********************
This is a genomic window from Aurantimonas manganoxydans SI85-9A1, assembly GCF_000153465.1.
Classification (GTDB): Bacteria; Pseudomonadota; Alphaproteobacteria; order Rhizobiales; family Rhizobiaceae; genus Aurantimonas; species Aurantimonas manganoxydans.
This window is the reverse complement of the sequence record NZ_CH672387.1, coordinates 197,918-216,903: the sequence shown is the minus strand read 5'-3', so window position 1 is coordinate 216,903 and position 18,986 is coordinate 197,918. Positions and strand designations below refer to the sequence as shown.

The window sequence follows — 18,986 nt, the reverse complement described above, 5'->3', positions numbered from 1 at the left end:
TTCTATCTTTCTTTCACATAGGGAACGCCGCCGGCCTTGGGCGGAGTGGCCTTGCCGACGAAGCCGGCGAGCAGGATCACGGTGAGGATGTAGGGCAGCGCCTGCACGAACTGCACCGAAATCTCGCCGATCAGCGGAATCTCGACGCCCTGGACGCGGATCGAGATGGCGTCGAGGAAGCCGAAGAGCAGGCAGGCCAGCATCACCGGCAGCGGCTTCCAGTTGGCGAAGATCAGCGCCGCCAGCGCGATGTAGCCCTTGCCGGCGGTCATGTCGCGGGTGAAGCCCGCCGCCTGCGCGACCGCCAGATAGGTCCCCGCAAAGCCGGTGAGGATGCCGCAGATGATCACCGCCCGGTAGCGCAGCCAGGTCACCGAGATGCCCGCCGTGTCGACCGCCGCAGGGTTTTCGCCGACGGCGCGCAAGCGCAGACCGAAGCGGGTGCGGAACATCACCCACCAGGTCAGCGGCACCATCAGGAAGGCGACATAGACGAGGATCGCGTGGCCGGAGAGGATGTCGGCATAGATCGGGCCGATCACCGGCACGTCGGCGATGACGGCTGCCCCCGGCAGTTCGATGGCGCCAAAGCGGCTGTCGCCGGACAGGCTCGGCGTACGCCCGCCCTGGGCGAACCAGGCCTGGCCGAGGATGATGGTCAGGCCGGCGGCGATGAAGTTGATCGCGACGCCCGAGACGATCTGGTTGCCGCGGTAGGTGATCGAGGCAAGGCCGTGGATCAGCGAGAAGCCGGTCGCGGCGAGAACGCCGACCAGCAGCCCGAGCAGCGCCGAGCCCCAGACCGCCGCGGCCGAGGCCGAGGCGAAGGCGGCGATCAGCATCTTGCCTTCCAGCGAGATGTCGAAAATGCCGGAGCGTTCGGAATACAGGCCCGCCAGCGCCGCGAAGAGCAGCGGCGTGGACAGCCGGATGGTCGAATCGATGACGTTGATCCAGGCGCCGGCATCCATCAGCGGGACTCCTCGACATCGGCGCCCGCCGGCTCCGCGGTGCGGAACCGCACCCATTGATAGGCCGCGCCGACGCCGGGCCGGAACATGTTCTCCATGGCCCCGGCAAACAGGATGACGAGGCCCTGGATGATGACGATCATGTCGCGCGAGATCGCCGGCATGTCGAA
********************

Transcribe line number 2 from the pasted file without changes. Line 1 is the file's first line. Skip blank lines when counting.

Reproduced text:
Classification (GTDB): Bacteria; Pseudomonadota; Alphaproteobacteria; order Rhizobiales; family Rhizobiaceae; genus Aurantimonas; species Aurantimonas manganoxydans.